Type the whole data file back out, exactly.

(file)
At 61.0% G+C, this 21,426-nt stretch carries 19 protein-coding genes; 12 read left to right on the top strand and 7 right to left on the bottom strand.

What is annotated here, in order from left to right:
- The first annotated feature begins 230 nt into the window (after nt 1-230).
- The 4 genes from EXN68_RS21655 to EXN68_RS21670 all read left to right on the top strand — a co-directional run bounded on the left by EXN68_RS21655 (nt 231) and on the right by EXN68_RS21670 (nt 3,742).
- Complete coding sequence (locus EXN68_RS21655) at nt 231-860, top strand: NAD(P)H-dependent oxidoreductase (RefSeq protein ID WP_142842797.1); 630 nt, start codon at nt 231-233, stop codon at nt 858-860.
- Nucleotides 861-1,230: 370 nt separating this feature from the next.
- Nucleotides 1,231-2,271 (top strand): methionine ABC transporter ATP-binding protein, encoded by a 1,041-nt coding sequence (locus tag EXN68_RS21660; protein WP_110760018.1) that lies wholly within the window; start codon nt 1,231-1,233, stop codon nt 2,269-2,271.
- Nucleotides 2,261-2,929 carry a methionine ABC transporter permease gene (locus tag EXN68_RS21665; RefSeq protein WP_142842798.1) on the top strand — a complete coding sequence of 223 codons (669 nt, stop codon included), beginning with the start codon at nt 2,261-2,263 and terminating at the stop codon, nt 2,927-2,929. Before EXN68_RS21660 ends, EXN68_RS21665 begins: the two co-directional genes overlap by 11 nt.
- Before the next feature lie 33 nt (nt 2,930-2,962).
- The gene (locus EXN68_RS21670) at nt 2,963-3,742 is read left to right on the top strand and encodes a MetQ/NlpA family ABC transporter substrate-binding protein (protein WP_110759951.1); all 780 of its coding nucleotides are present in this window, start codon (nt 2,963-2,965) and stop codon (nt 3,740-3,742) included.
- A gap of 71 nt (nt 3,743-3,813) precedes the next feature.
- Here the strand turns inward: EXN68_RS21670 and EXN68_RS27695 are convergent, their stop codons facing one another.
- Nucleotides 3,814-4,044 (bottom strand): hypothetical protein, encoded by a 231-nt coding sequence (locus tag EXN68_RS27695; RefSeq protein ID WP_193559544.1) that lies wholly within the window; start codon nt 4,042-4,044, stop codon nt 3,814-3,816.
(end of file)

At 61.0% G+C, this 21,426-nt stretch carries 19 protein-coding genes; 12 read left to right on the top strand and 7 right to left on the bottom strand.

What is annotated here, in order from left to right:
- The first annotated feature begins 230 nt into the window (after nt 1-230).
- The 4 genes from EXN68_RS21655 to EXN68_RS21670 all read left to right on the top strand — a co-directional run bounded on the left by EXN68_RS21655 (nt 231) and on the right by EXN68_RS21670 (nt 3,742).
- Complete coding sequence (locus EXN68_RS21655) at nt 231-860, top strand: NAD(P)H-dependent oxidoreductase (RefSeq protein ID WP_142842797.1); 630 nt, start codon at nt 231-233, stop codon at nt 858-860.
- Nucleotides 861-1,230: 370 nt separating this feature from the next.
- Nucleotides 1,231-2,271 (top strand): methionine ABC transporter ATP-binding protein, encoded by a 1,041-nt coding sequence (locus tag EXN68_RS21660; protein WP_110760018.1) that lies wholly within the window; start codon nt 1,231-1,233, stop codon nt 2,269-2,271.
- Nucleotides 2,261-2,929 carry a methionine ABC transporter permease gene (locus tag EXN68_RS21665; RefSeq protein WP_142842798.1) on the top strand — a complete coding sequence of 223 codons (669 nt, stop codon included), beginning with the start codon at nt 2,261-2,263 and terminating at the stop codon, nt 2,927-2,929. Before EXN68_RS21660 ends, EXN68_RS21665 begins: the two co-directional genes overlap by 11 nt.
- Before the next feature lie 33 nt (nt 2,930-2,962).
- The gene (locus EXN68_RS21670) at nt 2,963-3,742 is read left to right on the top strand and encodes a MetQ/NlpA family ABC transporter substrate-binding protein (protein WP_110759951.1); all 780 of its coding nucleotides are present in this window, start codon (nt 2,963-2,965) and stop codon (nt 3,740-3,742) included.
- A gap of 71 nt (nt 3,743-3,813) precedes the next feature.
- Here the strand turns inward: EXN68_RS21670 and EXN68_RS27695 are convergent, their stop codons facing one another.
- Nucleotides 3,814-4,044 (bottom strand): hypothetical protein, encoded by a 231-nt coding sequence (locus tag EXN68_RS27695; RefSeq protein ID WP_193559544.1) that lies wholly within the window; start codon nt 4,042-4,044, stop codon nt 3,814-3,816.